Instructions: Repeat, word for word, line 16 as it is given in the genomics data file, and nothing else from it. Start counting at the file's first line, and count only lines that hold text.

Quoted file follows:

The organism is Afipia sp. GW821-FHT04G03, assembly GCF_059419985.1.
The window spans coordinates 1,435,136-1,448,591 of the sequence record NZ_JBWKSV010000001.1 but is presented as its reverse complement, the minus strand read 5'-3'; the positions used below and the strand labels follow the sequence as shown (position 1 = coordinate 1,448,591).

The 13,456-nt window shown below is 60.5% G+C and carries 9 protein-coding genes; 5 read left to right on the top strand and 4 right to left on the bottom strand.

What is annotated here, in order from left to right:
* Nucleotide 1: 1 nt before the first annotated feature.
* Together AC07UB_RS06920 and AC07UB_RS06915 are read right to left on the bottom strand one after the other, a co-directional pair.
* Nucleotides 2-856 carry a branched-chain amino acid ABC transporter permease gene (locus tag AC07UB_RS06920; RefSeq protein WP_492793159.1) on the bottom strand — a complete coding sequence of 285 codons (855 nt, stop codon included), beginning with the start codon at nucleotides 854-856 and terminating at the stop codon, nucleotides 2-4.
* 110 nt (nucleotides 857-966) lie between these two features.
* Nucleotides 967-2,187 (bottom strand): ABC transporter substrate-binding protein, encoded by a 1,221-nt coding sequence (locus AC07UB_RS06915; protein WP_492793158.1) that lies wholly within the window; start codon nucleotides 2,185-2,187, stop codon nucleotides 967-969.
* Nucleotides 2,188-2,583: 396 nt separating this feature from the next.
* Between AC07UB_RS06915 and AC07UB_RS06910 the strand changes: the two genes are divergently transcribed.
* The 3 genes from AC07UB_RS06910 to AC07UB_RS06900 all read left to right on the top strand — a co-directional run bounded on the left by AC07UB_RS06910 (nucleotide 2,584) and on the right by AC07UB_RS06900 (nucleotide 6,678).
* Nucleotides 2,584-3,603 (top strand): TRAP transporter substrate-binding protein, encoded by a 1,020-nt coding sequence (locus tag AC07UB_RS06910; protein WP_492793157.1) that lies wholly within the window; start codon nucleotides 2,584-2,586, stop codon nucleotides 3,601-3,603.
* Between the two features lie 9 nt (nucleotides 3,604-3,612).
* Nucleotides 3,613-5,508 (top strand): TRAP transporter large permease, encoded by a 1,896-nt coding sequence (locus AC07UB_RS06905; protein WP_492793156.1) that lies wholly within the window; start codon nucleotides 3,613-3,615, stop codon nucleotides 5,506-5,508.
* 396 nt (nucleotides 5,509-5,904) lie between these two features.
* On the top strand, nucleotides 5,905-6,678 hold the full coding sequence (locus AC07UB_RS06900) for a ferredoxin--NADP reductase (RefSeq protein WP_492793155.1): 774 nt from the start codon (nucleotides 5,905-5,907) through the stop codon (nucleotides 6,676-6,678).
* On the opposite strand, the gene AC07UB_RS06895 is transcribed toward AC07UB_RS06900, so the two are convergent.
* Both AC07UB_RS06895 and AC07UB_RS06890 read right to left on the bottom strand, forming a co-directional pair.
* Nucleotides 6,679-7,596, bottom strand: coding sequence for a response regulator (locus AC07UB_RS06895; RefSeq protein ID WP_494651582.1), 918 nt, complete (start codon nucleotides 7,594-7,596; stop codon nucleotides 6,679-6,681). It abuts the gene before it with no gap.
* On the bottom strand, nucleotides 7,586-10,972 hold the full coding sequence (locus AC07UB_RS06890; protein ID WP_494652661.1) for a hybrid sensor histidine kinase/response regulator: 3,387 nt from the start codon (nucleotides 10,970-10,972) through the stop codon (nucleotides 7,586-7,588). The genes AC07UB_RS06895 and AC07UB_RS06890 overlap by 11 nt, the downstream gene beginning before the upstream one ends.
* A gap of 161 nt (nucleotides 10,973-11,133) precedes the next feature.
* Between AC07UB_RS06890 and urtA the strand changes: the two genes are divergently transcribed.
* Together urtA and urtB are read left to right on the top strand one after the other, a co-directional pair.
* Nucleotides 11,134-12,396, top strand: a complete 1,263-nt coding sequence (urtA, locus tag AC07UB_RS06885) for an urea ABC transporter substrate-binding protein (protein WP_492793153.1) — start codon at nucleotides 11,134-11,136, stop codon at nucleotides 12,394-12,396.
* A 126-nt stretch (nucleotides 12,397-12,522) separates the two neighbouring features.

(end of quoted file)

* 396 nt (nucleotides 5,509-5,904) lie between these two features.